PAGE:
Technological Revolution Changing Lives for the Poorest

Business News Americas
By Luis Ubiñas, Technology Investor and President of the Pan American Development Foundation (PADF) Board of Trustees

Technology is taking us into an era in which the capacity to transform the lives of the poorest for the better will grow exponentially. Barriers of communications and power supply will vanish, enabling educational opportunity, health access and economic growth in unprecedented ways.

Across my career—two decades at McKinsey, more than half a decade as president of the Ford Foundation, and now in a broad range of work as a technology investor and advisor to global development organizations such as the Pan American Development Foundation (PADF)—I have witnessed the capacity of technological innovation to create change that I could not have imagined before.  

Not long ago, bringing even basic voice services to some rural areas was considered unaffordable. The wait time for a phone line in Buenos Aires, Lima, Lagos or Jakarta was denominated in years and the cost prohibitive. In rural areas, infrastructure costs made it impossible to wire whole regions. Phone service required the building of expensive, large-scale infrastructure, vulnerable to everything from natural disasters to domestic insurgencies. However, all that has changed. We now live in a world where that centralization and those choke points are vastly diminished and profound connectivity is readily available.

Communications and power: platforms on which unknowable innovation can ride.

Communications and power: platforms on which unknowable innovation can ride.

Today, you can find wireless services even in rural villages. The wait time for a phone is denominated in hours, not years, and the cost reflects the race to zero technology companies are engaged in. Wireless networks now extend deep into rural Kenya, the Andean Highlands, remote islands in Indonesia or the Caribbean and the devices required to access those networks are not only ubiquitous but also cheap.

An iPhone 6 may cost you more than $600, but a used iPhone 4, a marvel just 48 months ago, is now available by the hundreds of millions for as little as $10. I am often asked to advise start-up companies and non-profits seeking to build low cost phones for low-income communities. I always tell them the same thing: those low cost phones are already available in drawers and cupboards all over the developed world.

The same telecommunications revolution is now extending to electrification. Like communications, electricity is about to become vastly easier to bring to rural and low-income communities. This revolution starts with solar power. Not the giant corporate solar you read about, but its democratic cousin. Small, portable solar panels are producing enough electricity to provide basic energy, a light at night, the power to recharge a cellular phone. Now, vast dams and forests of power lines may still be needed for the auto plants and cities, but in low-income and rural areas, where inequality is most pervasive, and opportunities most scarce, distributed power for a house or a village is an existing reality. Just like mobile phones in the 90s, it is only a matter of time before every village has some source of power.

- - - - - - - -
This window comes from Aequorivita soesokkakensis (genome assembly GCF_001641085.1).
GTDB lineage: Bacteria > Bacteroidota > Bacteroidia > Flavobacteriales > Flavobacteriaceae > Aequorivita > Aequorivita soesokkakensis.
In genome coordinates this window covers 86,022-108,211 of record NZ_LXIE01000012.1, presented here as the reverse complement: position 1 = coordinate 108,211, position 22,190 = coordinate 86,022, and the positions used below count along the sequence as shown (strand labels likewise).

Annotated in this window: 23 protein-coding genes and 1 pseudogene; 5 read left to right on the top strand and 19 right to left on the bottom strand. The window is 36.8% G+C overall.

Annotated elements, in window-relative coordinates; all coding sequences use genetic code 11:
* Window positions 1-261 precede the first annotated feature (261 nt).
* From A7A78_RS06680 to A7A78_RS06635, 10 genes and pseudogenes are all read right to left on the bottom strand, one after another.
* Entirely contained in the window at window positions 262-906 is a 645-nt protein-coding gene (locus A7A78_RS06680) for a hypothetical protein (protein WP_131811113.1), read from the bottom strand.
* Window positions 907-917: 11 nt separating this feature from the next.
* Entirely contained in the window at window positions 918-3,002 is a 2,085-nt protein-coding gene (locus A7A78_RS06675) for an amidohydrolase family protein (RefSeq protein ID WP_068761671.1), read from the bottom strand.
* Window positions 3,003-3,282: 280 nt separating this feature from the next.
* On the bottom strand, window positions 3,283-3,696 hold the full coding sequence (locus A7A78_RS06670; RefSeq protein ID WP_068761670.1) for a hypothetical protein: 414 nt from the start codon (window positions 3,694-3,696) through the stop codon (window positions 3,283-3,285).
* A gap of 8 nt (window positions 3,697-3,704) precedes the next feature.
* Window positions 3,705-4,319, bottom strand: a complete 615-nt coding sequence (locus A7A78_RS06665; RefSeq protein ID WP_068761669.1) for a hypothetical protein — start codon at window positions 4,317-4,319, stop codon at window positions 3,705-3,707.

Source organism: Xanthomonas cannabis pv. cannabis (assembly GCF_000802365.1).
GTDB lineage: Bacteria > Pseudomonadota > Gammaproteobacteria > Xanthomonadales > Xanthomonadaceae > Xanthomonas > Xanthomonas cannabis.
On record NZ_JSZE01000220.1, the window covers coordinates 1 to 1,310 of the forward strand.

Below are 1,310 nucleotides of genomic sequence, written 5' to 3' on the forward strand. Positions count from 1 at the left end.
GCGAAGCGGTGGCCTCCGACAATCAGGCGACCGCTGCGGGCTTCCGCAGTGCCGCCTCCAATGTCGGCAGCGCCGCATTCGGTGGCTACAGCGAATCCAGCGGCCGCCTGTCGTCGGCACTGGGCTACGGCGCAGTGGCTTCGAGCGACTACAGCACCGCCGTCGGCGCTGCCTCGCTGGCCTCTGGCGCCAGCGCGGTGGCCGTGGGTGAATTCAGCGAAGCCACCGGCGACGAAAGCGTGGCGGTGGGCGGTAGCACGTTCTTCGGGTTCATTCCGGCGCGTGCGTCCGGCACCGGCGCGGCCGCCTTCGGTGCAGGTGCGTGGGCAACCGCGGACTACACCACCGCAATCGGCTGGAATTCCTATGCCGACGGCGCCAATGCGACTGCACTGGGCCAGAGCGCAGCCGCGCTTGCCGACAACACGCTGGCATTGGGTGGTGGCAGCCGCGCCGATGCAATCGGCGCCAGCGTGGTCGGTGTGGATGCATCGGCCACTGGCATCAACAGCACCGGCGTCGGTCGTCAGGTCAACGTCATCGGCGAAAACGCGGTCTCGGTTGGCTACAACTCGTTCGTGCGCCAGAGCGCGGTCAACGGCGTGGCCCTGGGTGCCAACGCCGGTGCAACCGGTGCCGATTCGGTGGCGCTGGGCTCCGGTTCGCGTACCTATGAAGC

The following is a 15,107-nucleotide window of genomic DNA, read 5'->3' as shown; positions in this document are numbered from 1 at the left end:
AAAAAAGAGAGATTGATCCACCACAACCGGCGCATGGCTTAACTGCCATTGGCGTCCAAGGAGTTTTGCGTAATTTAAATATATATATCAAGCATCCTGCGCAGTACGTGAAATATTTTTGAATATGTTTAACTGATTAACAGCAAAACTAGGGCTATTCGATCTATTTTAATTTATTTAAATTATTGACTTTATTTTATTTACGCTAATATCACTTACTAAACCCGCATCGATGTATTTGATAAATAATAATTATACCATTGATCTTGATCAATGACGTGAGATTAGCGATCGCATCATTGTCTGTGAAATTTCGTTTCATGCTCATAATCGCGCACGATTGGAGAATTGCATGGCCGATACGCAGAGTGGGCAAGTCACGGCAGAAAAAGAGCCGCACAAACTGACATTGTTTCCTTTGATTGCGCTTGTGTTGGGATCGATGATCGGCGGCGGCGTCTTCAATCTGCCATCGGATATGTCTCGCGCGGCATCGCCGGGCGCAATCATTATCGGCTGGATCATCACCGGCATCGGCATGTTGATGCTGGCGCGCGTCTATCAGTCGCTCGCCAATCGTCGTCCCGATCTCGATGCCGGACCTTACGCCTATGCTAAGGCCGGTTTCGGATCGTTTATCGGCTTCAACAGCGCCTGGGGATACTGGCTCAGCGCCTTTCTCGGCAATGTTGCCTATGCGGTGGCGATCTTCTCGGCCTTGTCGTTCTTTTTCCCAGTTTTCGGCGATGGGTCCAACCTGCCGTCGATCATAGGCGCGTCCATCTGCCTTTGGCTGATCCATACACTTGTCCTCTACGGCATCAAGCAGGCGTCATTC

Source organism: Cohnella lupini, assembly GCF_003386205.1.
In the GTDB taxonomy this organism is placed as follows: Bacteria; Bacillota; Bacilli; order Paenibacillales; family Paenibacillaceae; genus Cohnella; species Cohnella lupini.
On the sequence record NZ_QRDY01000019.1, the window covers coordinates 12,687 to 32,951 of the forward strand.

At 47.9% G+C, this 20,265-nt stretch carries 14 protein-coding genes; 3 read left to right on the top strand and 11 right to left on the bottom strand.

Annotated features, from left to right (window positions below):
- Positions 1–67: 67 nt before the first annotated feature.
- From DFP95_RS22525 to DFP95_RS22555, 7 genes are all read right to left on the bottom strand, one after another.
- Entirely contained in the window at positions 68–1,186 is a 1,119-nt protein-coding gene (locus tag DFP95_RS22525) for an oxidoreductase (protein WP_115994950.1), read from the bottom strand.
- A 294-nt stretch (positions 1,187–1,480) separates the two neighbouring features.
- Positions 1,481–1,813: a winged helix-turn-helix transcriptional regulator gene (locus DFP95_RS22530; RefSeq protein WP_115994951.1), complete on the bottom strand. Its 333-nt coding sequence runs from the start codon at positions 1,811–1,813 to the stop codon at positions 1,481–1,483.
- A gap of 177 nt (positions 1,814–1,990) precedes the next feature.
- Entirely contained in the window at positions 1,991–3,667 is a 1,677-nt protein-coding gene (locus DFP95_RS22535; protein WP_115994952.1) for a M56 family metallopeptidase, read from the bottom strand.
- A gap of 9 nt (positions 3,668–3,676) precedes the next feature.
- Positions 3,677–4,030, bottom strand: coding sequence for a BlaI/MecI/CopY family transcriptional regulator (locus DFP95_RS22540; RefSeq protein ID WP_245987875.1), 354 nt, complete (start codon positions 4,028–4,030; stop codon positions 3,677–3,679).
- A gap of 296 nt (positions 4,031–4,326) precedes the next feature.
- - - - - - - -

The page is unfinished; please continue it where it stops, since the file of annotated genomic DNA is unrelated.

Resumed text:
Infinite, frictionless communications and the distributed power required to make it work are a reality today and with good policy can be ubiquitous tomorrow. So, what does that mean? Why does this matter?

There is the obvious: Giving a child unlimited free access to nearly every book in the world; advising a parent on how to deal with medical issues by using materials and remedies readily available around them in places with no organized health care. All of these things exist; we have seen them and much more. But what I find most exciting are the applications just emerging.

As I write, I recall an event recently hosted by the Governments of Peru, Indonesia and Tanzania at the United Nations on inclusive finance. The event detailed how digital payments and cash transfers on mobile devices are transforming educational and health outcomes for low-income people in their countries. There are endless examples.  Putting telecommunications and power capabilities in the hands of the poor unleashes both their creativity and the creativity of the many Mark Zuckerbergs, Elon Musks and others whose names we do not yet know but whose brilliance will shape tomorrow.

Bringing together the processing power of nearly-free advanced mobile devices and the solar power required to run them, and putting those capabilities in the hands of the poorest, has the capacity to bring even the most rural poor into the world of opportunity we live in. Our collective mission needs to grow from alleviating problems to providing the bases for sustainable independence. Communications and power are two places to begin.